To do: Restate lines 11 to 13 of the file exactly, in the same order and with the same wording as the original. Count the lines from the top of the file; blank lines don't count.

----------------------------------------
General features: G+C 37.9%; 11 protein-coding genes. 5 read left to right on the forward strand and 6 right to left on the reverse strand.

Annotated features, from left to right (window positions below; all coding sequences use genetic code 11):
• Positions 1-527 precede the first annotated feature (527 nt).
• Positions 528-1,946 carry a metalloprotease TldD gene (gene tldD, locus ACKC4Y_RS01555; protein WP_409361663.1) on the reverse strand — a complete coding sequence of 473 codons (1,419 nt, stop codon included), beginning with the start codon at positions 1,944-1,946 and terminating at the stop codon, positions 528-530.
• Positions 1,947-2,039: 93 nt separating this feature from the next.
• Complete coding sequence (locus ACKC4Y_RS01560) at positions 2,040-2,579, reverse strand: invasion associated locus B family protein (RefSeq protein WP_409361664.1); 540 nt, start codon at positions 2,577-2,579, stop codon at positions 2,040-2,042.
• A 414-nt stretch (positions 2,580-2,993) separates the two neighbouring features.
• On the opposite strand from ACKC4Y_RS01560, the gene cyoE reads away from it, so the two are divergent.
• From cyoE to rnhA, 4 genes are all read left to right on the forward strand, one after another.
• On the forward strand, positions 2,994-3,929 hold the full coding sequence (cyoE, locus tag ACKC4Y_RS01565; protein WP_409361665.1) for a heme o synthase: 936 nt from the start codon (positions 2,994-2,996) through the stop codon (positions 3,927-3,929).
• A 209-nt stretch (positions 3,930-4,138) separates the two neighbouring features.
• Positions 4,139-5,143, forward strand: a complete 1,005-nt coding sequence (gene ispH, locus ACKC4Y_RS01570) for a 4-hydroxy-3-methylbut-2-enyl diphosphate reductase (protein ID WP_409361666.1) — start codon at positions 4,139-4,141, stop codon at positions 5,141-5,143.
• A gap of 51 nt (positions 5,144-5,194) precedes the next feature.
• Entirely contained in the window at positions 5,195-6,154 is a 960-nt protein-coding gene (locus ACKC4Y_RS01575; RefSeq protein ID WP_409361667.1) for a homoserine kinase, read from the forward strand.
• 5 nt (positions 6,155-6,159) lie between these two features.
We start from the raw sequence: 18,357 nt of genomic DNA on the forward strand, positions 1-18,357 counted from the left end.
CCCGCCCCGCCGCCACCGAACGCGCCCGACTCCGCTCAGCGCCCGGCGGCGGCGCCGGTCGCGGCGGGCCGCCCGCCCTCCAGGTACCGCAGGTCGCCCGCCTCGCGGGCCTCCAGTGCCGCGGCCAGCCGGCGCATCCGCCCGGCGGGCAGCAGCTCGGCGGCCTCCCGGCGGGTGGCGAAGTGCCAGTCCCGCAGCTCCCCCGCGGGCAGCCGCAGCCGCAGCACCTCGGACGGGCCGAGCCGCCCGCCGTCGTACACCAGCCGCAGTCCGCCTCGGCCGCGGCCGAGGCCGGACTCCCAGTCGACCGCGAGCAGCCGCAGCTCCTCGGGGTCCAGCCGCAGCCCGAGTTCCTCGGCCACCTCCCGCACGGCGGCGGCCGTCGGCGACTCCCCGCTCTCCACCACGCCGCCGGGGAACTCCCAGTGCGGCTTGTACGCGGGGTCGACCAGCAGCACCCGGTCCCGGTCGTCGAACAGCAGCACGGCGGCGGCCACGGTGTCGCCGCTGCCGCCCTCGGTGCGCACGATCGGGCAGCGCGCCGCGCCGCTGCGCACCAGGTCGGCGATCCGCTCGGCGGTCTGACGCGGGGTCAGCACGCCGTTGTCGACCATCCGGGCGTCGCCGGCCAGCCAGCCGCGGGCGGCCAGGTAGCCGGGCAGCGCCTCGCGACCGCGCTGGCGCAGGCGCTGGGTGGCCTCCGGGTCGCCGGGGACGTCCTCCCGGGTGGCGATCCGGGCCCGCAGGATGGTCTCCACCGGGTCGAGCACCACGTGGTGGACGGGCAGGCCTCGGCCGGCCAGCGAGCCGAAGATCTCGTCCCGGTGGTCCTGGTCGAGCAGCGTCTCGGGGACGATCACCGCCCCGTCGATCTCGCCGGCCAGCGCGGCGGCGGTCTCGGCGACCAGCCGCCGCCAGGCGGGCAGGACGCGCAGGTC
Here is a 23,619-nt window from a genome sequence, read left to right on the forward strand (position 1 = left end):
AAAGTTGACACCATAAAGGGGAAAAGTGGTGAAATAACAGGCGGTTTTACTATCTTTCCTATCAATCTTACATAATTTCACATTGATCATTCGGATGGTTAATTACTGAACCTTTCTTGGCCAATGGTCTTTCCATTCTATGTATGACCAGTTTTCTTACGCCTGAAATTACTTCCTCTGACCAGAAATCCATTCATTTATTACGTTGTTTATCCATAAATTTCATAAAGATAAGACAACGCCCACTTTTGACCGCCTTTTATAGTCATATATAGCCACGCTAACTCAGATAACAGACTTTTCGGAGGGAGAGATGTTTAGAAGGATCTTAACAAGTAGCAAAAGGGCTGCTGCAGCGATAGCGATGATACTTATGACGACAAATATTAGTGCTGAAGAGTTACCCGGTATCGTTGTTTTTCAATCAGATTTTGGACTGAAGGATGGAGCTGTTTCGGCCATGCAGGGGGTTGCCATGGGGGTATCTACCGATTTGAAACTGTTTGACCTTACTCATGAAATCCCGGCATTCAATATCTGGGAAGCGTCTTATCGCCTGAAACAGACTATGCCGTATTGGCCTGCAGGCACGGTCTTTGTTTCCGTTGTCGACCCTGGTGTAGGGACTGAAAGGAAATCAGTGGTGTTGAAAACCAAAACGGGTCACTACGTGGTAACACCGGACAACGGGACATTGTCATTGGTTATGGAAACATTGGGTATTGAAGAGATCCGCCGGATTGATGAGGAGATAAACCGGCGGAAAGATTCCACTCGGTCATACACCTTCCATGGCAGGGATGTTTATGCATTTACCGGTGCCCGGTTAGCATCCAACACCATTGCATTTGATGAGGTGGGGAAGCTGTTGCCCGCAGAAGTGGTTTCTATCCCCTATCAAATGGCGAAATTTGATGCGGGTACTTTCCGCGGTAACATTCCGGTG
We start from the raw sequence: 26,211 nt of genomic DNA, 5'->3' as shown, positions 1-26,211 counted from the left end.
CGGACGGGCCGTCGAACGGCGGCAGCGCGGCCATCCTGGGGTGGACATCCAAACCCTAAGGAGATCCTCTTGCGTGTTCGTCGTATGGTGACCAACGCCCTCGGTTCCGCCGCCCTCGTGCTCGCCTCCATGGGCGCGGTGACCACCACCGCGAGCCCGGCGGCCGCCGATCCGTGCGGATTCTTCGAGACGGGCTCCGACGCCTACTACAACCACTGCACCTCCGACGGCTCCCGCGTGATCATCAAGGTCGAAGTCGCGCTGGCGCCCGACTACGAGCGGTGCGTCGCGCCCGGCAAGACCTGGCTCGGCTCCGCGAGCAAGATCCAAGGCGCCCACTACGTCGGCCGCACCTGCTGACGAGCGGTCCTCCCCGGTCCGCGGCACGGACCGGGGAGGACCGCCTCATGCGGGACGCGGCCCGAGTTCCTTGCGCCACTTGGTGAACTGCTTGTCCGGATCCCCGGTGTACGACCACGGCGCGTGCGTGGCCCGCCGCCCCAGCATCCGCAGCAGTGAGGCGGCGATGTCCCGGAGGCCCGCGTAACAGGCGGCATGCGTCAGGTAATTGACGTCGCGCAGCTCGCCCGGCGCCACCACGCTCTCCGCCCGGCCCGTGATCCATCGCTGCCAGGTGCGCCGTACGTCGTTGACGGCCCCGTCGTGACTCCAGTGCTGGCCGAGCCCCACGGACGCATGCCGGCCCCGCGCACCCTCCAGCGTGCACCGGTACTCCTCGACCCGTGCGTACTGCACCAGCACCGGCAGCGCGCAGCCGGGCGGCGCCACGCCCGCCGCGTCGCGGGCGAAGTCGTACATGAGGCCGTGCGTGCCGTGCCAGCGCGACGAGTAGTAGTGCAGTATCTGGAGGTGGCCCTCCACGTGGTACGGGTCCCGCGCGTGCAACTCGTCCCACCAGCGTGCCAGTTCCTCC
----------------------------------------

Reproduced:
• A 209-nt stretch (positions 3,930-4,138) separates the two neighbouring features.
• Positions 4,139-5,143, forward strand: a complete 1,005-nt coding sequence (gene ispH, locus ACKC4Y_RS01570) for a 4-hydroxy-3-methylbut-2-enyl diphosphate reductase (protein ID WP_409361666.1) — start codon at positions 4,139-4,141, stop codon at positions 5,141-5,143.
• A gap of 51 nt (positions 5,144-5,194) precedes the next feature.